X. Then
Similarly, P(y), the probability function of Y
is obtained as
( ) ( ) ( , ) ( , ) ( , )
y B y B
P x P X x P X x Y B P X x Y y P x y

= = = = = = = =

( ) ( ) ( , ) ( , ) ( , )
x A x A
P y P Y y P X A Y y P X x Y y P x y

= = = = = = = =



Jointly Discrete Probability
Functions
Definition.
Let X and Y have joint probability function
P(x,y). Let A be the set of possible values of X
and B be the set of possible values of Y. Then
the individual functions
are called the marginal probability
distribution functions of X and Y,
respectively.
( ) ( , ) and ( ) ( , )
y B x A
P x P x y P y P x y

= =



Narginal Distributions and
!ndependence
Case 1. Narginal distributions for jointly
discrete probability functions
The random variables X and Y are said to be
independent if and only if
for all (x,y) in their range.
( ) ( , ) and ( ) ( , )
y B x A
P x P x y P y P x y

= =

( , ) ( ) ( ) P x y P x P y =


Narginal Distributions and
!ndependence
A supermarket has two
express lines. Let X and Y
denote the number of
customers in the first and in
the second, respectively, at
any given time. During non-
rush, the joint probability
distribution function of X and
Y is summarized in the
following table. Find the
marginal distributions of X
and Y and determine if X and
Y are independent. 0.05
0.025
0 0 3
0.025
0.05 0.05
0 2
0
0.05 0.25 0.20
1
0 0 0.20
0.10
0
3 2 1 0
Y
X


Narginal Distributions and
!ndependence
!f the joint probability distribution of X
and Y is given by
determine the marginal distributions of X
and Y. Determine if X and Y are
independent.
( )
( , ) for x = 0,1,2,3; y =0,1,2
30
x y
P x y
+
=


Jointly Continuous Density
Functions
The function f(x,y) is called the joint
probability density function of X
and Y and it satisfies the following
properties:
( ) ( , ) 0
( ) ( , ) 1
a f x y
b f x y dxdy

=
} }


Jointly Continuous Density
Functions
Definition.
Let X and Y have joint probability density
function f(x,y). Then the individual probability
density functions of X and Y may be obtained
by
These are called the marginal distributions
of X and Y, respectively.
( ) ( , ) f x f x y dy

=
}
( ) ( , ) f y f x y dx

=
}


Narginal Distributions and
!ndependence
Case 2. Narginal distributions for
jointly continuous probability density
functions
The random variables X and Y are said
to be independent if and only if
( ) ( , ) and f ( ) ( , ) f x f x y dy y f x y dx


= =
} }
( , ) ( ) ( ) f x y f x f y =


Narginal Distributions and
!ndependence
A privately owned liquor store operates both a drive-
up facility and a walk-in facility. On a randomly
selected day, let X and Y, respectively, be the
proportions of the time that the drive-up and walk-in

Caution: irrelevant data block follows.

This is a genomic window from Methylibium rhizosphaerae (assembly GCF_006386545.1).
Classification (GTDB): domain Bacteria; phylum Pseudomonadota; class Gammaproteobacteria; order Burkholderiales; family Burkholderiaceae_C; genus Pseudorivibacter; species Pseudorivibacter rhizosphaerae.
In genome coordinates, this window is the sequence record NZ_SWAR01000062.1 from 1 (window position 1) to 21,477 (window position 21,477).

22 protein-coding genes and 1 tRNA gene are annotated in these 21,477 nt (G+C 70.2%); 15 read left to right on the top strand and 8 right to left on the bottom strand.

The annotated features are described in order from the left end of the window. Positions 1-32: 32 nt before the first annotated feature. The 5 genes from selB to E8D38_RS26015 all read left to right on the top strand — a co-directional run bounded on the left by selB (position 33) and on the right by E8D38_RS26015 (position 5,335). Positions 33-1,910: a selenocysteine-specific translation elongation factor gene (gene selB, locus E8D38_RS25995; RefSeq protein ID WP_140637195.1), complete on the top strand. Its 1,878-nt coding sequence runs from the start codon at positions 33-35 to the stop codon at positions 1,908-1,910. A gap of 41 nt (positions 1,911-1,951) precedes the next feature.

facilities are in use and suppose that the joint density
function of these random variables is given by
(a) Find the marginal density of X.
(b) Find the marginal density of Y.
(c) Find the probability that the drive-in facility is
busy less than one-half of the time.
(d) Determine if X and Y are independent.
2
( 2 ) 0 1, 0 1
( , ) 3
0
x y x y
f x y
elsewhere

+ < < < <


=



Narginal Distributions and
!ndependence
Stores A and B, which belong to the same
owner, are located in two different towns.
!f the probability density function of the
weekly profit of each store in $000 is
given by
and the profit of one store is independent
of the other, what is the probability that
next week, one store makes at least $500
more than the other store?
1 3
( ) 4
0
x
x
f x
elsewhere

< <



Jointly Continuous Density
Functions
A candy company distributes boxes of chocolates
with a mixture of creams, toffees, and cordials.
Suppose that the weight of each box is 1 kilogram,
but the individual weights of the creams, toffees, and
cordials vary from box to box. For a randomly
selected box, let X and Y represent the weights of the
creams and the toffees, respectively, and suppose
that the joint density function of these variables is
given by
Find the probability that in a given box the cordials
account for more than of the weight.
24 0 1, 0 1, 1
( , )
0
xy x y x y
f x y
elsewhere
+
=



Jointly Continuous Density
Functions
Let X denote the reaction time, in seconds, to
a certain stimulant and Y denote the
temperature in (
o
F) at which a certain reaction
starts to take place. Suppose that two random
variables X and Y have the joint density given
by
(a) Find P(0 < X < , < Y < )
(b) Find P(X < Y)
(c) Show that X and Y are !!D.
4 0 1, 0 1
( , )
0
xy x y
f x y
elsewhere
< < < <
=



Jointly Continuous Density
Functions
Let X denote the diameter of an armored
electric cable and Y denote the diameter of the
ceramic mold that makes the cable. Both X and
Y are scaled so that they range between 0 and
1. Suppose that X and Y have the joint density
given by
Find P(X + Y > ).
1
0 1
( , )
0
x y
y f x y
elsewhere

< < <



Jointly Continuous Density
Functions
Suppose that X and Y have the joint
density function
Find
0 1, 0 1
( , )
0
x y x y
f x y
elsewhere
+ < < < <
=

( ) P X Y >